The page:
Blood Rain Turns Mountains Into Martian Landscape
PYRENEES, France – The Pyrenees mountain range, stretching across south-western France and north-eastern Spain, has been covered with dust due to a meteorological event, known as ‘blood rain’.
It appeared like a Martian landscape as the event took place and was filmed on Feb. 6. The Pyrenees mountain range witnesses snows throughout the year.
“We had not seen this incident in the last 30 years. At least not with this intensity,” said The Spanish State Meteorological Agency.
The video footage shows how people are amazed to see the entire mountains covered with reddish dust.
In some other videos, people are brushing off the snow in order to show the color of the snow underneath.
The incident is termed as ‘blood rain’, with dust particles coming from the Sahara Desert and accumulating over the mountains.
Blood rain happens when high amount of red dust or particles get mixed into rain, which lends the rain its reddish appearance, states www.metoffice.gov.uk.
Blood rain is not a scientific term. It is a colloquial phrase that has been used for ages.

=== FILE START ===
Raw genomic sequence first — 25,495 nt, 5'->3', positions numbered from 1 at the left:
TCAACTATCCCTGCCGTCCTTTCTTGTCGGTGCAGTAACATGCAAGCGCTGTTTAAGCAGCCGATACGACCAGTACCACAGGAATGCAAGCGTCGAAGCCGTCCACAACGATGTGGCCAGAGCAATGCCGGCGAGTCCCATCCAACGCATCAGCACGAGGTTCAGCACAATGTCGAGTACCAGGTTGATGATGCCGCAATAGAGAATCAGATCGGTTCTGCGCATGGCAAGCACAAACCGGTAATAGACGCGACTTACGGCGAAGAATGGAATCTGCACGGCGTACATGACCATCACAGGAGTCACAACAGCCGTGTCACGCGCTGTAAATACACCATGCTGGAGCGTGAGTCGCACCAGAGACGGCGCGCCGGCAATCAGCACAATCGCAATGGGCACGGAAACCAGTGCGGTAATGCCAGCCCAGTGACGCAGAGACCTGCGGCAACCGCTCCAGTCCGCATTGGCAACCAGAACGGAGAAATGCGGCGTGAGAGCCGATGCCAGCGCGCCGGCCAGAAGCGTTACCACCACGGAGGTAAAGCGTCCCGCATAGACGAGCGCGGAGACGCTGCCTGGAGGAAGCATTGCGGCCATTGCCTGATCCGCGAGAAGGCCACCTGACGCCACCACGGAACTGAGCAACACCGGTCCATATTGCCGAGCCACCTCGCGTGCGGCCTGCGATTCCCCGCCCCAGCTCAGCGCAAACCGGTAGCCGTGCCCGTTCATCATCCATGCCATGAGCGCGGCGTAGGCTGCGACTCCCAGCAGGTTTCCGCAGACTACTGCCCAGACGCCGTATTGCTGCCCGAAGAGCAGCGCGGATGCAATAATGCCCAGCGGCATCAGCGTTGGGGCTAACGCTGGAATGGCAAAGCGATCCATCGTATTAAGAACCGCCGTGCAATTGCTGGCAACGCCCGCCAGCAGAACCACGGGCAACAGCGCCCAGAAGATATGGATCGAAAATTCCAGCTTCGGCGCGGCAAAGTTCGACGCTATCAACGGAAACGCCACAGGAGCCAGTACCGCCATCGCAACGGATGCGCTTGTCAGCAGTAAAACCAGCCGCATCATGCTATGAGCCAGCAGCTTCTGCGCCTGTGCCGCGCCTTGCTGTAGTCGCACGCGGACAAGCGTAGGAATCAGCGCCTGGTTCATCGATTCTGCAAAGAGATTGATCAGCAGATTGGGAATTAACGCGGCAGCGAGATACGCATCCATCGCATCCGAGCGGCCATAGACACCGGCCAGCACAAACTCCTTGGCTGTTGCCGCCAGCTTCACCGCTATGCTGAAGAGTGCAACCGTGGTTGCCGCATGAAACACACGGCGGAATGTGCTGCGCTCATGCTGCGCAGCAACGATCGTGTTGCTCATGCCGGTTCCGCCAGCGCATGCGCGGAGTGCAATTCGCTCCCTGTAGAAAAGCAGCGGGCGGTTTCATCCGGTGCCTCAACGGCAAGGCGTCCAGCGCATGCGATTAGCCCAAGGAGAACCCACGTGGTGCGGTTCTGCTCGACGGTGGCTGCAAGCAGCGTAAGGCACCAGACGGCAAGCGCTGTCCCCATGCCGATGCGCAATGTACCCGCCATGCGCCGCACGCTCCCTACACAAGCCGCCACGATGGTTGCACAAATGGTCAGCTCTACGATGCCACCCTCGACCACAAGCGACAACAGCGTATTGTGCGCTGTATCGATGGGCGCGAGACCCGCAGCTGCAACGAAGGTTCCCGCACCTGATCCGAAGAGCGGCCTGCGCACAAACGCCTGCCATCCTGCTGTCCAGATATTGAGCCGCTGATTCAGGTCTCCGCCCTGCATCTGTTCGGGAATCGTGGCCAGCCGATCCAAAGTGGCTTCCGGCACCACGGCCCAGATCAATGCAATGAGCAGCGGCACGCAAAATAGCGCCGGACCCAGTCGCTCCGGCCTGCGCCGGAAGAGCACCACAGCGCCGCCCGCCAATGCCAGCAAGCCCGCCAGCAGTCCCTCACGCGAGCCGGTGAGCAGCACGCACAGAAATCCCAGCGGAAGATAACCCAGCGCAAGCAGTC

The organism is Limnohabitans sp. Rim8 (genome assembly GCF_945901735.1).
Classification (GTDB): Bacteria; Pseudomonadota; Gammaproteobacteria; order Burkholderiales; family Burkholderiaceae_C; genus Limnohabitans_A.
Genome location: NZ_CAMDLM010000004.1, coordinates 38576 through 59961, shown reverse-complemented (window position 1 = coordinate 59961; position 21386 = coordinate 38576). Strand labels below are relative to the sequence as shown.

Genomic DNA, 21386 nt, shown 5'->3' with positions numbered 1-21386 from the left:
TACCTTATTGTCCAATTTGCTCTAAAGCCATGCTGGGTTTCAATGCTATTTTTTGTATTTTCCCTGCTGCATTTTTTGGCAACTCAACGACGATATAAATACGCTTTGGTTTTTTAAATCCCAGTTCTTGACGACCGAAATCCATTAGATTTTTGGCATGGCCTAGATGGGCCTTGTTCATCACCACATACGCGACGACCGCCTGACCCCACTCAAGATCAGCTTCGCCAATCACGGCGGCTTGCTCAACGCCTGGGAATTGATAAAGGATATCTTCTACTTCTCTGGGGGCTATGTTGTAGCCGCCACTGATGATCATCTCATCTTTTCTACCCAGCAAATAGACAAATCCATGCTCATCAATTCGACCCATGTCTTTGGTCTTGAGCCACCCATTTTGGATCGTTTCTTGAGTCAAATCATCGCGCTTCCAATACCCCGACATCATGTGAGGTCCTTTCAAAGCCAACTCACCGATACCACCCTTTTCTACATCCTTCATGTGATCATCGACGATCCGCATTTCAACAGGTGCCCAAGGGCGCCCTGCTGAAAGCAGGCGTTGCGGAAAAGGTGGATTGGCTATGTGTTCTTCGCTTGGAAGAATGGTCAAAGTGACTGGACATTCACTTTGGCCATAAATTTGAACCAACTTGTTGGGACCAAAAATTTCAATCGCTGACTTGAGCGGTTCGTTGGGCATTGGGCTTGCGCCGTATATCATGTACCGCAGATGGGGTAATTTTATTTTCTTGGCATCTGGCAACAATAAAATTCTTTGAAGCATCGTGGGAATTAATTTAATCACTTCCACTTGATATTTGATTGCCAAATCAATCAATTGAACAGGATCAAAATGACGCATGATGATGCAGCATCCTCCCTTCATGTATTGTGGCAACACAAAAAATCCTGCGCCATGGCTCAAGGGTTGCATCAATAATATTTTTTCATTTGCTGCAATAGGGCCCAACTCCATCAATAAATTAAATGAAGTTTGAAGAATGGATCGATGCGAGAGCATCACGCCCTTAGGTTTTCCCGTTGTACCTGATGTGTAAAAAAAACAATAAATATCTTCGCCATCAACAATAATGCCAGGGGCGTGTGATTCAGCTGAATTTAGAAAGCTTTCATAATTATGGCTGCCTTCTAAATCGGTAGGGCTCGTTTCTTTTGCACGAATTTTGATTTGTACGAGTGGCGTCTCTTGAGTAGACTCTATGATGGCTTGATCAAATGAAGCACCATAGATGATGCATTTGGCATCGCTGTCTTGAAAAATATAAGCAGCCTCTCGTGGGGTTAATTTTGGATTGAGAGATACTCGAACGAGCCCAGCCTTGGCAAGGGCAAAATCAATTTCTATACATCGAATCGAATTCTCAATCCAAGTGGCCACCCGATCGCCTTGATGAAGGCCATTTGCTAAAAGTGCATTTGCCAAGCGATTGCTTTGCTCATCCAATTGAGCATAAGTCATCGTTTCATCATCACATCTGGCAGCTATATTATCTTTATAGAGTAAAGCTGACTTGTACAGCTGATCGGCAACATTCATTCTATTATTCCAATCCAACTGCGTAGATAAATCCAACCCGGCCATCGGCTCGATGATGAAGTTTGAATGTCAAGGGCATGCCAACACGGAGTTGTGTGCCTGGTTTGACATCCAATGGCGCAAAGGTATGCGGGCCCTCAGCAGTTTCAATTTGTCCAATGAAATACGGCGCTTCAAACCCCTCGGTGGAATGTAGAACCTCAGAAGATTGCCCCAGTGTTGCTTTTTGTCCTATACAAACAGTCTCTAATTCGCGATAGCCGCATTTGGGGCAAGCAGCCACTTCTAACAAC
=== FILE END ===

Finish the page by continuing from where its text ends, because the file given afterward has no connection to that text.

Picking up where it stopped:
Blood rain happens when the rain carries dust or sand from deserts. When the rain falls on the earth, it looks reddish. It thereafter leaves a thin layer of dust on the periphery which can also be red, hence the name. The sand particles are absorbed by raindrops which are scattered over large areas during rainfall.
For blood rain to occur, it is necessary that the rains be very weak, so that the water evaporates and the solid residue of the Sahara dust remains deposited.
It is not only capable of coating snow-laden mountains but also objects like cars, houses, and garden furniture.
The phenomenon also took place in the French and Swiss Alps, where people were stunned to see the Mars-like landscape all across.
Strong winds hailed from the south, along with rainfall, on Feb 5 and Feb 6. It covered a large area in Southern Spain, including the cities of Catalonia, the Balearic Islands, Aragoan, and Valencia. Moreover, southern France and much of Switzerland were dust-covered.
“In contrast to the rather consistent seasonal distribution of red-rain events in the Iberian Peninsula region, Central Europe tends toward a bimodal seasonal distribution, with the majority of its events occurring in spring and autumn,” said Joshua R. White in Seasonality in European Red Dust/ Blood Rain Events.
The strongest link between blood rain and a meteor strike occurred in Egypt, which dates back to 30 BC. It was mentioned by ancient Roman historian Cassius Dio.
“Not only did it rain in places where no raindrop had ever been seen before, but blood beside and the flash of weapons appeared from the clouds, as the showers of blood mingled with water poured down,” he wrote.
The Southern Indian state of Kerala also witnessed blood rain in 2001. It was in the middle of the monsoon season when the rain started to fall at regular intervals for some days. The color of the rain was strong enough to stain the clothes.
(Edited by Bornika Das and Shirish Vishnu Shinde.)